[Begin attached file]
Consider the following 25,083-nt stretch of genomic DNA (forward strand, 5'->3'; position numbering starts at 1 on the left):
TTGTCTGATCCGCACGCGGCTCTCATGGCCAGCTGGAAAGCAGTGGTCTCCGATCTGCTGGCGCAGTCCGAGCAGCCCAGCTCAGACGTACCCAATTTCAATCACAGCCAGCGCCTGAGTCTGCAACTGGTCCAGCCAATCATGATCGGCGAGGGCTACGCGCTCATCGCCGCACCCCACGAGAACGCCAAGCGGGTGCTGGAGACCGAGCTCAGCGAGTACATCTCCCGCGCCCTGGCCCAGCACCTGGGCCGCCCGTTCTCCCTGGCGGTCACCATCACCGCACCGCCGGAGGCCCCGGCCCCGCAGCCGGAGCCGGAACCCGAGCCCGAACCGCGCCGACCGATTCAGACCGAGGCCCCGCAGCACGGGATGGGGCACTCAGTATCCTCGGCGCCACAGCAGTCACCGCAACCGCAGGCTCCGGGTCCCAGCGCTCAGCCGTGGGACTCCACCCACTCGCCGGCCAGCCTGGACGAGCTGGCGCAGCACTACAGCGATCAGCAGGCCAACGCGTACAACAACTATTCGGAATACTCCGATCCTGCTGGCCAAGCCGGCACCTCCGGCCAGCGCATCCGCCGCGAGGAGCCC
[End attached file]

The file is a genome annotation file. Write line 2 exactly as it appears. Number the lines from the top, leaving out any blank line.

TTGTCTGATCCGCACGCGGCTCTCATGGCCAGCTGGAAAGCAGTGGTCTCCGATCTGCTGGCGCAGTCCGAGCAGCCCAGCTCAGACGTACCCAATTTCAATCACAGCCAGCGCCTGAGTCTGCAACTGGTCCAGCCAATCATGATCGGCGAGGGCTACGCGCTCATCGCCGCACCCCACGAGAACGCCAAGCGGGTGCTGGAGACCGAGCTCAGCGAGTACATCTCCCGCGCCCTGGCCCAGCACCTGGGCCGCCCGTTCTCCCTGGCGGTCACCATCACCGCACCGCCGGAGGCCCCGGCCCCGCAGCCGGAGCCGGAACCCGAGCCCGAACCGCGCCGACCGATTCAGACCGAGGCCCCGCAGCACGGGATGGGGCACTCAGTATCCTCGGCGCCACAGCAGTCACCGCAACCGCAGGCTCCGGGTCCCAGCGCTCAGCCGTGGGACTCCACCCACTCGCCGGCCAGCCTGGACGAGCTGGCGCAGCACTACAGCGATCAGCAGGCCAACGCGTACAACAACTATTCGGAATACTCCGATCCTGCTGGCCAAGCCGGCACCTCCGGCCAGCGCATCCGCCGCGAGGAGCCC